Longnose lancetfish are a valuable resource for scientific research, particularly on deep sea food chains, due to the well-preserved nature of prey items in their stomachs. (Fujita and Hattori, 1976; Potier, et al., 2007)
Longnose lancetfish are often taken as bycatch in commercial longline tuna fisheries, although they are generally unsuitable for commercial use. (Froese and Luna, 2012)
Longnose lancetfish are categorized as a species of least concern by the International Union for Conservation of Nature. They are not considered to be endangered or threatened in any part of their distribution. (Paxton, 2012)
Zack Clever (author), Bridgewater College, Rachel Lee (author), Bridgewater College, Andrew Shepherd (author), Bridgewater College, Tamara Johnstone-Yellin (editor), Bridgewater College, Jeremy Wright (editor), University of Michigan-Ann Arbor.
the body of water between Africa, Europe, the southern ocean (above 60 degrees south latitude), and the western hemisphere. It is the second largest ocean in the world after the Pacific Ocean.
Living in Australia, New Zealand, Tasmania, New Guinea and associated islands.
living in sub-Saharan Africa (south of 30 degrees north) and Madagascar.
living in the Nearctic biogeographic province, the northern part of the New World. This includes Greenland, the Canadian Arctic islands, and all of the North American as far south as the highlands of central Mexico.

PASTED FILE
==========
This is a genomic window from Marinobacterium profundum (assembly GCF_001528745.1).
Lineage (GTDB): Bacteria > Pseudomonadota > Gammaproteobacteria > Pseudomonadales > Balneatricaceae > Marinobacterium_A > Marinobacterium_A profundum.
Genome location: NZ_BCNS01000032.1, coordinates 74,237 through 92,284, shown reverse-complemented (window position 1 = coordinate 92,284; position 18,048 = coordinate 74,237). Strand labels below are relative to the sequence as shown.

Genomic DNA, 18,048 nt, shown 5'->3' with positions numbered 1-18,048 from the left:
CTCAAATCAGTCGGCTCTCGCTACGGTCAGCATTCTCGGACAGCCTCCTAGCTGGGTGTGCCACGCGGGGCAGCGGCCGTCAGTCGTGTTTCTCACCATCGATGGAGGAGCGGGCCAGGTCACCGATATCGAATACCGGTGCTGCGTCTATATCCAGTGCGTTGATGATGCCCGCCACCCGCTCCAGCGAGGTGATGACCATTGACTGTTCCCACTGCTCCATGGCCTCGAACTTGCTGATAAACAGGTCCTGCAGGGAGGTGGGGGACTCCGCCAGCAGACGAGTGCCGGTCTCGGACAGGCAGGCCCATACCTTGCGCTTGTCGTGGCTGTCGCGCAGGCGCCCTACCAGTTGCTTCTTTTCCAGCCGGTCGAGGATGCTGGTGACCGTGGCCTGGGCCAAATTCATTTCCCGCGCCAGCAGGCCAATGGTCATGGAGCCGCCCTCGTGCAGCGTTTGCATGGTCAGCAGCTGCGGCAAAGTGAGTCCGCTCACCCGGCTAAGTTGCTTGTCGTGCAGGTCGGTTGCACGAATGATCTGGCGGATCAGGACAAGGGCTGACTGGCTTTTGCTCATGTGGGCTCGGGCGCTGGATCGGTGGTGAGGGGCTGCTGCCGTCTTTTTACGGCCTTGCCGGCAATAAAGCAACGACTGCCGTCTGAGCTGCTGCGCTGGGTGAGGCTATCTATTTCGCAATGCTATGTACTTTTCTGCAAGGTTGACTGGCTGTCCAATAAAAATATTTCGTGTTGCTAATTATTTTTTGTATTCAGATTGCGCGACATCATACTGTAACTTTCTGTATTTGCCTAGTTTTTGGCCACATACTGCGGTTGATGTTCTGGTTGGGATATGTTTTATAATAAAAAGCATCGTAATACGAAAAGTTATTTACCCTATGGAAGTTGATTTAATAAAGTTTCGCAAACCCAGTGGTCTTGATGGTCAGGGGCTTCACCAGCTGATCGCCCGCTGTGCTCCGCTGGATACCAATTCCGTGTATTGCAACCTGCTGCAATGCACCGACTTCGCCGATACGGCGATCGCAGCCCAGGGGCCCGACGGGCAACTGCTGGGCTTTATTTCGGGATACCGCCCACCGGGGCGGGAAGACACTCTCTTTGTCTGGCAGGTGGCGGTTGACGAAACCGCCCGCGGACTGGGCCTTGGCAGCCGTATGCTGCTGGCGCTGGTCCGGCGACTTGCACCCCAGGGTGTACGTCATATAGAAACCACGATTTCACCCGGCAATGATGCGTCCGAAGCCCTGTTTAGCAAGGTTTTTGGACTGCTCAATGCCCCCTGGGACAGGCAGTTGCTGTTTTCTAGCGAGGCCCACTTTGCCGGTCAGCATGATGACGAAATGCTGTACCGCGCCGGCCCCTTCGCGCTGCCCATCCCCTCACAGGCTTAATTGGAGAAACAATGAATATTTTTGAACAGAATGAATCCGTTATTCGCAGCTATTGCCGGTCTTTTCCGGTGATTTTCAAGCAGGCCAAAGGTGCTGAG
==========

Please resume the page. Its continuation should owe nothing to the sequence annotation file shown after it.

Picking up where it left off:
living in the southern part of the New World. In other words, Central and South America.
body of water between the southern ocean (above 60 degrees south latitude), Australia, Asia, and the western hemisphere. This is the world's largest ocean, covering about 28% of the world's surface.
living in the northern part of the Old World. In otherwords, Europe and Asia and northern Africa.
uses sound to communicate
having body symmetry such that the animal can be divided in one plane into two mirror-image halves. Animals with bilateral symmetry have dorsal and ventral sides, as well as anterior and posterior ends. Synapomorphy of the Bilateria.
an animal that mainly eats meat
uses smells or other chemicals to communicate
the nearshore aquatic habitats near a coast, or shoreline.
having a worldwide distribution. Found on all continents (except maybe Antarctica) and in all biogeographic provinces; or in all the major oceans (Atlantic, Indian, and Pacific.
active at dawn and dusk